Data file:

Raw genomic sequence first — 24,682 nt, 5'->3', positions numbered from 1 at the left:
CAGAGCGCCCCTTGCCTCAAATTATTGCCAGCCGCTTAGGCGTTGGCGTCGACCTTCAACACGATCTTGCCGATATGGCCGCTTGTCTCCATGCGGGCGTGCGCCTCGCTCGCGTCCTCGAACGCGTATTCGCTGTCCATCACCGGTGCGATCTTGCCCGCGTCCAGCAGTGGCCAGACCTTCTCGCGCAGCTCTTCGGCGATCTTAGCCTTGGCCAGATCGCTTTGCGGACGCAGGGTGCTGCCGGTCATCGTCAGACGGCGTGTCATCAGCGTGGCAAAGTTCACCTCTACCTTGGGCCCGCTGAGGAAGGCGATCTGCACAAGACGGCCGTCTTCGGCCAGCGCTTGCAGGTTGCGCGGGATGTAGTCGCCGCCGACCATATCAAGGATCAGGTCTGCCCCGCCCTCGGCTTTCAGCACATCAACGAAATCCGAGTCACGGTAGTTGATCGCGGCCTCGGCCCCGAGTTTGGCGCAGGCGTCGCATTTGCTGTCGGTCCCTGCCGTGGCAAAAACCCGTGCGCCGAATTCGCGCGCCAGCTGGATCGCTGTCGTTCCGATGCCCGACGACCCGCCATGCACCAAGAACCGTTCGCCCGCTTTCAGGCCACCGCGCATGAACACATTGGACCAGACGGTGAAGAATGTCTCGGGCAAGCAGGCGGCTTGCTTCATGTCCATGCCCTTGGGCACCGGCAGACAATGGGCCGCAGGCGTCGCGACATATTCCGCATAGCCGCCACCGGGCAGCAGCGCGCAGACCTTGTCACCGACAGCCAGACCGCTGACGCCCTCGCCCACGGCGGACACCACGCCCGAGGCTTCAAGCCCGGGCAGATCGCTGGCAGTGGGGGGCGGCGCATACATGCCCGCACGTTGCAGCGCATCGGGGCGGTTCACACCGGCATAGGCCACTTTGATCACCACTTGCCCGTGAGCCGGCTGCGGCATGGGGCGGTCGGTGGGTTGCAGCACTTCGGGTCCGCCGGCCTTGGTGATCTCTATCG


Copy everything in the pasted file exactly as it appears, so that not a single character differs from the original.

Raw genomic sequence first — 24,682 nt, 5'->3', positions numbered from 1 at the left:
CAGAGCGCCCCTTGCCTCAAATTATTGCCAGCCGCTTAGGCGTTGGCGTCGACCTTCAACACGATCTTGCCGATATGGCCGCTTGTCTCCATGCGGGCGTGCGCCTCGCTCGCGTCCTCGAACGCGTATTCGCTGTCCATCACCGGTGCGATCTTGCCCGCGTCCAGCAGTGGCCAGACCTTCTCGCGCAGCTCTTCGGCGATCTTAGCCTTGGCCAGATCGCTTTGCGGACGCAGGGTGCTGCCGGTCATCGTCAGACGGCGTGTCATCAGCGTGGCAAAGTTCACCTCTACCTTGGGCCCGCTGAGGAAGGCGATCTGCACAAGACGGCCGTCTTCGGCCAGCGCTTGCAGGTTGCGCGGGATGTAGTCGCCGCCGACCATATCAAGGATCAGGTCTGCCCCGCCCTCGGCTTTCAGCACATCAACGAAATCCGAGTCACGGTAGTTGATCGCGGCCTCGGCCCCGAGTTTGGCGCAGGCGTCGCATTTGCTGTCGGTCCCTGCCGTGGCAAAAACCCGTGCGCCGAATTCGCGCGCCAGCTGGATCGCTGTCGTTCCGATGCCCGACGACCCGCCATGCACCAAGAACCGTTCGCCCGCTTTCAGGCCACCGCGCATGAACACATTGGACCAGACGGTGAAGAATGTCTCGGGCAAGCAGGCGGCTTGCTTCATGTCCATGCCCTTGGGCACCGGCAGACAATGGGCCGCAGGCGTCGCGACATATTCCGCATAGCCGCCACCGGGCAGCAGCGCGCAGACCTTGTCACCGACAGCCAGACCGCTGACGCCCTCGCCCACGGCGGACACCACGCCCGAGGCTTCAAGCCCGGGCAGATCGCTGGCAGTGGGGGGCGGCGCATACATGCCCGCACGTTGCAGCGCATCGGGGCGGTTCACACCGGCATAGGCCACTTTGATCACCACTTGCCCGTGAGCCGGCTGCGGCATGGGGCGGTCGGTGGGTTGCAGCACTTCGGGTCCGCCGGCCTTGGTGATCTCTATCG